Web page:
Valedictorians: Five Falcons finish ahead of the flock

Marina Kovic, Will Mellish, Sommer Harris, Holly Huey and Dinah Hassrick are all smiles close to graduation day. The five are all valedictorians of South Whidbey High School Class of 2012. - Ben Watanabe / The Record
Marina Kovic, Will Mellish, Sommer Harris, Holly Huey and Dinah Hassrick are all smiles close to graduation day. The five are all valedictorians of South Whidbey High School Class of 2012.
— image credit: Ben Watanabe / The Record

South Whidbey High School’s valedictorians this year are the fantastic five of Marina Kovic, Sommer Harris, Holly Huey, Dinah Hassrick and Will Mellish. It’s the largest valedictorian group in a few years. They are the top five students out of more than 120 graduates (almost the entire senior population) from the class of 2012. South Whidbey’s academic aces are musicians, scientists, poets, athletes, trivia titans, high achievers and procrastinators. And they will lead their classmates one last time at the graduation ceremony at noon Saturday, June 9 at the high school gym as they each speak to their parents, peers, teachers and community.

The schoolwork wizards have a few traits in common that translate into success: Hard work, good friends and, of course, 4.0 grade point averages.

Marina Kovic

Meet Marina Kovic, who has a fitting name given she grew up on Whidbey Island, surrounded by marinas and water. It’s also appropriate she plans to graduate from the University of Washington with a degree in biology and biochemistry, since where there is liquid water, there is life.

She is an athlete and an academic who likes light-hearted people and making teachers’ lives easier, which she said was key to her success in school.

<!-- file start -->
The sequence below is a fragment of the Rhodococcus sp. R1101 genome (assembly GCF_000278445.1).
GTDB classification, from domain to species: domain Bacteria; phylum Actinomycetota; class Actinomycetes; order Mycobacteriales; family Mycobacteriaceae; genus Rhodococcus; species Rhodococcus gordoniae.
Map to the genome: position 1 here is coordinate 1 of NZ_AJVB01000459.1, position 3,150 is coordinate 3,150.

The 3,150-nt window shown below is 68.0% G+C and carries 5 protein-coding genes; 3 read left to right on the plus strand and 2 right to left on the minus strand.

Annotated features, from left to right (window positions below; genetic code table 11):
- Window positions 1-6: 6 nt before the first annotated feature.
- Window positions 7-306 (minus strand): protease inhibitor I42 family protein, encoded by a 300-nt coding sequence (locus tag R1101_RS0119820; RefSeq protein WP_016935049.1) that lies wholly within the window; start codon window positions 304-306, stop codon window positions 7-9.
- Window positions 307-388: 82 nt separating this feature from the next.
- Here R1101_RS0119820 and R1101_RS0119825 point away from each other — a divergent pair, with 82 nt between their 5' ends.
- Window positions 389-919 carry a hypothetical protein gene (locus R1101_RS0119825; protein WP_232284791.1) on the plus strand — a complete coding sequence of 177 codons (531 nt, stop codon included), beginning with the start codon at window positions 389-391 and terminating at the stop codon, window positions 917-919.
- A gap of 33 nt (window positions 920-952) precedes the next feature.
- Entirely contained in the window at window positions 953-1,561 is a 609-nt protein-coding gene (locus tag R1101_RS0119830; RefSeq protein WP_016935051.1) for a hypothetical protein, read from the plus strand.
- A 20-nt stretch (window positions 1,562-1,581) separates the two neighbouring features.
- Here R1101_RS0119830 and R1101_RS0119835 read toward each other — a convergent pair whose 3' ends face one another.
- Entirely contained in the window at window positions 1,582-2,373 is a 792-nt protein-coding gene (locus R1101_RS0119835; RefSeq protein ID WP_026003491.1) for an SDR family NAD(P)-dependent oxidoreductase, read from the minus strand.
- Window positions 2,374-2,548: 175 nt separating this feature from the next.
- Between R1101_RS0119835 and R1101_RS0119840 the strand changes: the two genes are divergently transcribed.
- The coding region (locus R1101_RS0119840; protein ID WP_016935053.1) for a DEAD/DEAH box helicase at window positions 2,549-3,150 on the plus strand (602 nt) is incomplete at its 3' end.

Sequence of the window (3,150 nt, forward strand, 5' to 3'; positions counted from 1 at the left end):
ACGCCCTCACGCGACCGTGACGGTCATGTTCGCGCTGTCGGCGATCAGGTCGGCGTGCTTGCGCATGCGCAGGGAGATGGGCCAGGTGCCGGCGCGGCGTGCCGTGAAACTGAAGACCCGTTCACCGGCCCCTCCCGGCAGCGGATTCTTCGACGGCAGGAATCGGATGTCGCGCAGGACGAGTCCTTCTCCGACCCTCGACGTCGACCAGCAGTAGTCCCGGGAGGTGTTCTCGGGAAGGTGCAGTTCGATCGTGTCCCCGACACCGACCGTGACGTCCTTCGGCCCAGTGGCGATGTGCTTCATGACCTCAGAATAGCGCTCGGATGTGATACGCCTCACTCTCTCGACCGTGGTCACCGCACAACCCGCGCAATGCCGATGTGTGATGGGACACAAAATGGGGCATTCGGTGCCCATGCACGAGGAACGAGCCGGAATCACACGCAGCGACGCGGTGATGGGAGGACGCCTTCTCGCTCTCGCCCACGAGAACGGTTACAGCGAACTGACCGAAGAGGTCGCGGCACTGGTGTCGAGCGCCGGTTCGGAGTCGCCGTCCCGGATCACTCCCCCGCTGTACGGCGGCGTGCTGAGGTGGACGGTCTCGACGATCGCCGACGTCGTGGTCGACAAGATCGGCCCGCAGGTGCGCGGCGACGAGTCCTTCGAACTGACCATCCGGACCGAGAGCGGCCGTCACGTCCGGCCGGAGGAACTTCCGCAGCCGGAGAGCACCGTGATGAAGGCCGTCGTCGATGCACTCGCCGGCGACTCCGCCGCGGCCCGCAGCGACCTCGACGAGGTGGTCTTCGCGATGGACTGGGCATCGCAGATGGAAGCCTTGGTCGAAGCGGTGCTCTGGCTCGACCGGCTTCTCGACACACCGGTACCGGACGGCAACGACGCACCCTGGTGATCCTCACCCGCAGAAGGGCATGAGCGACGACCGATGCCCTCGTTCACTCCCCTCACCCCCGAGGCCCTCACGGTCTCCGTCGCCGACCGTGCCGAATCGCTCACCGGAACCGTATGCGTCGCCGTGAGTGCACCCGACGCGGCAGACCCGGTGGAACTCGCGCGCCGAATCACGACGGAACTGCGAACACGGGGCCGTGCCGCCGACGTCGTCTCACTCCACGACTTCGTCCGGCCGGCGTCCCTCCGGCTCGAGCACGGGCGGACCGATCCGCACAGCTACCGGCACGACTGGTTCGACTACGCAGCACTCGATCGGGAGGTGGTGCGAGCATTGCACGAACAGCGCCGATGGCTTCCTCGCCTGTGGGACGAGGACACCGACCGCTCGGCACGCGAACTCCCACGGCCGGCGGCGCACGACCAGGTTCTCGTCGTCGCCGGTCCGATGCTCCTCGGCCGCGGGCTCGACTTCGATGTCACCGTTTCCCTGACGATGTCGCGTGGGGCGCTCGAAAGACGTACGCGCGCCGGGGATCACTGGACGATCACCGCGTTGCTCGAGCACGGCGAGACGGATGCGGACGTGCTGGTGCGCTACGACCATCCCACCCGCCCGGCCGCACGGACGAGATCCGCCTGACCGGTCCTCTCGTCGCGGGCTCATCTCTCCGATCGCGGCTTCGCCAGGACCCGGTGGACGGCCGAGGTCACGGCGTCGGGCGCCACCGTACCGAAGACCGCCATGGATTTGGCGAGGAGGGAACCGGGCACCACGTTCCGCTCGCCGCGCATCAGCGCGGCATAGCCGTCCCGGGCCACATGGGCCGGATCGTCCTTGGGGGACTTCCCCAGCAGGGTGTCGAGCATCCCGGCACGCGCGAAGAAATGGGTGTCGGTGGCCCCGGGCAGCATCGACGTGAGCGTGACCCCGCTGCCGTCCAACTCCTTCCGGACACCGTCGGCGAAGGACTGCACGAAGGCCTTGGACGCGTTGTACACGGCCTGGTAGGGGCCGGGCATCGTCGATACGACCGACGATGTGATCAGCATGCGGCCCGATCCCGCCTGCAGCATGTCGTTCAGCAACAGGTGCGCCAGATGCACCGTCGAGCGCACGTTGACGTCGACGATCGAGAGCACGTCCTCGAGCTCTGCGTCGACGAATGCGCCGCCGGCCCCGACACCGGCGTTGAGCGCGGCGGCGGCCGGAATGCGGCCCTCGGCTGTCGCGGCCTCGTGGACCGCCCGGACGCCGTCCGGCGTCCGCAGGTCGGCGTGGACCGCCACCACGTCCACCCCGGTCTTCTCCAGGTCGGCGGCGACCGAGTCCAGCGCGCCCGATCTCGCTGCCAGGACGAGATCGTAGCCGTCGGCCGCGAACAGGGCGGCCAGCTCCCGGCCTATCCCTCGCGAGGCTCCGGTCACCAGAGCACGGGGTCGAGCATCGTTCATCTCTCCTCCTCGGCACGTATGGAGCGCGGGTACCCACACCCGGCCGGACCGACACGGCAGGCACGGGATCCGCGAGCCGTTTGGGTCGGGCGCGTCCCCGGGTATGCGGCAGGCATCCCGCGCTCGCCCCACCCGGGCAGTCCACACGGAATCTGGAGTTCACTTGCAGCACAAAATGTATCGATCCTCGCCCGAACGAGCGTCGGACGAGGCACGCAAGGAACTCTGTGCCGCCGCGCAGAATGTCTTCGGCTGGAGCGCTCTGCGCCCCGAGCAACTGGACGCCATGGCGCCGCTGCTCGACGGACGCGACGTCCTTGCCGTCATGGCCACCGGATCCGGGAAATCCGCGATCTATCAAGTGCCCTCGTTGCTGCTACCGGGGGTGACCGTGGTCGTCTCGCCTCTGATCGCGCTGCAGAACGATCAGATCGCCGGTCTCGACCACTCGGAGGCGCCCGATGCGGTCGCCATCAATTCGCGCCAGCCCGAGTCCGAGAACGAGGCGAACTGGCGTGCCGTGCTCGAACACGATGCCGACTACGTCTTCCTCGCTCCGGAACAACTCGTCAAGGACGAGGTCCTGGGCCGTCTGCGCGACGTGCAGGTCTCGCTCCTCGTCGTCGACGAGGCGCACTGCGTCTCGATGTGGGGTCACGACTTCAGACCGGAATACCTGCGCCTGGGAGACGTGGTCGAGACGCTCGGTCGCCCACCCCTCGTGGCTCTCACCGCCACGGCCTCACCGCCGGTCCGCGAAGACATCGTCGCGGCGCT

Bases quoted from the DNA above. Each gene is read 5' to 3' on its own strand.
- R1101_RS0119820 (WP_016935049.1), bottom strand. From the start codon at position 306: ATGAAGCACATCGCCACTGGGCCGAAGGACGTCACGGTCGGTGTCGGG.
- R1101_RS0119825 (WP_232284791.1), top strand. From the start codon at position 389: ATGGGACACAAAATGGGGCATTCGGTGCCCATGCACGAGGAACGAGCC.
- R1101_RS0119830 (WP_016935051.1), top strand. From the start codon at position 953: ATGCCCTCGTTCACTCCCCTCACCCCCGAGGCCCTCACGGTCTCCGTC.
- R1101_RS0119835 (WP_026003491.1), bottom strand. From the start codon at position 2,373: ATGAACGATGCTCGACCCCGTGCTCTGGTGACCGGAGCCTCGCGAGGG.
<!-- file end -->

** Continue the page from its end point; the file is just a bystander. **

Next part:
“There are a lot of kids who don’t care at all about school who would be difficult to teach, so I try not to be one of those people,” Kovic said.

“My favorite class at South Whidbey High School was Spanish 1 because there was a lot of singing, fiestas and just overall fun,” she said. “There weren’t a lot of projects or difficult assignments, which made it good for a freshman like me.”

Her perfect grades weren’t a product of careful and calculated course planning, however. Kovic also took physics and analytic literature classes like “world classics,” in which she criticized poetry.

The people, more than the presentations, lessons and Powerpoint lectures, Kovic met while in South Whidbey’s schools were the defining aspect of her class.

“There are a lot of funny and light-spirited people,” she said. “I don’t think anyone takes themselves too seriously, which I like. I can joke around with nearly everyone in my class, whether I know them well or not.”

Will Mellish

As a lifelong South Whidbey guy, Will Mellish relishes his time on Whidbey Island. The Associated Student Body president spent his free time with the Hi-Q and Knowledge Bowl academic competition teams, performing with the high school jazz band and served the community as an Eagle Scout. Keeping his grades immaculate required focus and sacrifice, he said, as well as quality friends.

“You have to be able to do things that you don’t particularly enjoy exceptionally well,” Mellish said.

“Surround yourself with a group of friends who are also striving to reach the pinnacle of success; they provide a wealth of knowledge and motivation.”

The only boy in the valedictorian group will attend Washington State University in the fall. Once at the school of his family (his dad and older sister are both Cougars) in Pullman, Mellish will pursue a degree in electrical engineering while in the honors program.

“I am currently embroiled in physics and while I have a fairly strong grasp on the course material, last period of the day in my last semester of high school makes it hard to find motivation occasionally,” he said.

South Whidbey’s balanced education, Mellish said, shaped his appreciation of the arts, sciences and time. Music, and specifically, jazz band, was his favorite course.

“It is one of the only classes where the curriculum is determined by the desires, attitudes and work ethic of the students,” Mellish said.

Sommer Harris